Going into drug and alcohol treatment for the first time can be a pretty confusing and chaotic experience. Just finding a good place to go can feel like finding a needle in a haystack, so there are a few helpful tools to help you or your loved one navigate through the levels of what the treatment process looks like for drug and alcohol recovery.
The first step is finding your location, depending on where you want to go and how much you are able to spend, you will most likely have a plethora of options to choose from. It is up to you to decide if you would like to attend a 12 step centered treatment facility or one that provides holistic alternatives, or even a long term wilderness program, the options are endless. A good starting rule of thumb is to ensure that your center is licensed, accredited, and provides a wide range of therapeutic options such as individual therapy, group therapy, and access to 12 step fellowships.
Detoxification is usually necessary for people to safely eliminate any of the drugs and alcohol in their system. Some people will require longer stays in detox, where their levels can be monitored closely. This is usually the case for alcoholics and people who abuse benzodiazepines, as these two categories of drugs can be fatal if removed from the system suddenly. The point of detox is to provide patients with round the clock monitoring, access to 12 step meetings, medications to aid with the mental and physical side effects of withdrawal, and access to therapy if necessary. The whole aim of detox is to ensure that the person is in a safe environment, separated from their drug of choice.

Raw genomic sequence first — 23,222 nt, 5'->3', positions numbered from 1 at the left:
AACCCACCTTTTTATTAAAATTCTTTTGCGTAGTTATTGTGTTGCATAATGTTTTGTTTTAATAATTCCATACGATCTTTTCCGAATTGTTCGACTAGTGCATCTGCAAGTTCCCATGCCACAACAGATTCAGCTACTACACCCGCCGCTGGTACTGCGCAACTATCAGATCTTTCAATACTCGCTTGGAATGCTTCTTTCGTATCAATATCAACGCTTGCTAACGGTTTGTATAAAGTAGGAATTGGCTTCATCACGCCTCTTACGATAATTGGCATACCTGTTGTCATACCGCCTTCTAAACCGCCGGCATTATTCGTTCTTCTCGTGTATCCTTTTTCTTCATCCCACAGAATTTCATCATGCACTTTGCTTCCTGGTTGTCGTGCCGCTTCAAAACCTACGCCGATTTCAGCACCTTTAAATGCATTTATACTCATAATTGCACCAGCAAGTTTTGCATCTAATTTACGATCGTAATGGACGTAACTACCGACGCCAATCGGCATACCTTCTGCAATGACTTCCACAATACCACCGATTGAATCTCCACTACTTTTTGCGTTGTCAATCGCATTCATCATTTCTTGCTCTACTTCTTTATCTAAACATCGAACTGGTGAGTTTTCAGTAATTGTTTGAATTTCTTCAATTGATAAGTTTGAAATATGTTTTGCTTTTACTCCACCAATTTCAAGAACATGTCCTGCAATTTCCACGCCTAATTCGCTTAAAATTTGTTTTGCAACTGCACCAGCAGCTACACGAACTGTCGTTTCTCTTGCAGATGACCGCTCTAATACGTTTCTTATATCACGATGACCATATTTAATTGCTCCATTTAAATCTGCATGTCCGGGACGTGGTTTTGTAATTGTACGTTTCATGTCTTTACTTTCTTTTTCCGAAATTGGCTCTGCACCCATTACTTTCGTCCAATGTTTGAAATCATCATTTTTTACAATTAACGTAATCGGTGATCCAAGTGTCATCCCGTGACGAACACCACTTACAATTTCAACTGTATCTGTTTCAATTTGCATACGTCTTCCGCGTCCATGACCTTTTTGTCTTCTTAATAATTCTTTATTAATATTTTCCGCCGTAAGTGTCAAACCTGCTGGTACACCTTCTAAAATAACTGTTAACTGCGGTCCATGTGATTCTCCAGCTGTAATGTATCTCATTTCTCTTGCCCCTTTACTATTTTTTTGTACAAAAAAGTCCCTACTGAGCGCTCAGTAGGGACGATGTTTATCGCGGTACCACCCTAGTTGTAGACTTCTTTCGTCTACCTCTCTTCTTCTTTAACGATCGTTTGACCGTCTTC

Up next, Partial Hospitalization (PHP) or Residential Services
PHP and RES provide patients with a specialized treatment plan for the next few weeks. PHP usually ranges anywhere from 2 weeks to 2 months depending on the level of care needed for each person. It is common for people with dual diagnosis’ to require a longer length of stay in this higher level of care. PHP requires patients (usually) to attend around 12-15 hours of group and individual therapy a week. The patients will get an individualized treatment program from a therapist, they will learn techniques to cope with emotions and stress in healthy ways, they will learn about the disease of addiction, and they will be monitored around the clock. Patients who are in a PHP level of care will usually be introduced to outside meetings of a 12 step fellowship ( AA or NA ) where they can get a feel for the program, and meet other people in the fellowship. PHP is an important level in drug and alcohol treatment because it provides a healthy length of separation from the addict and the possible triggers of the outside world.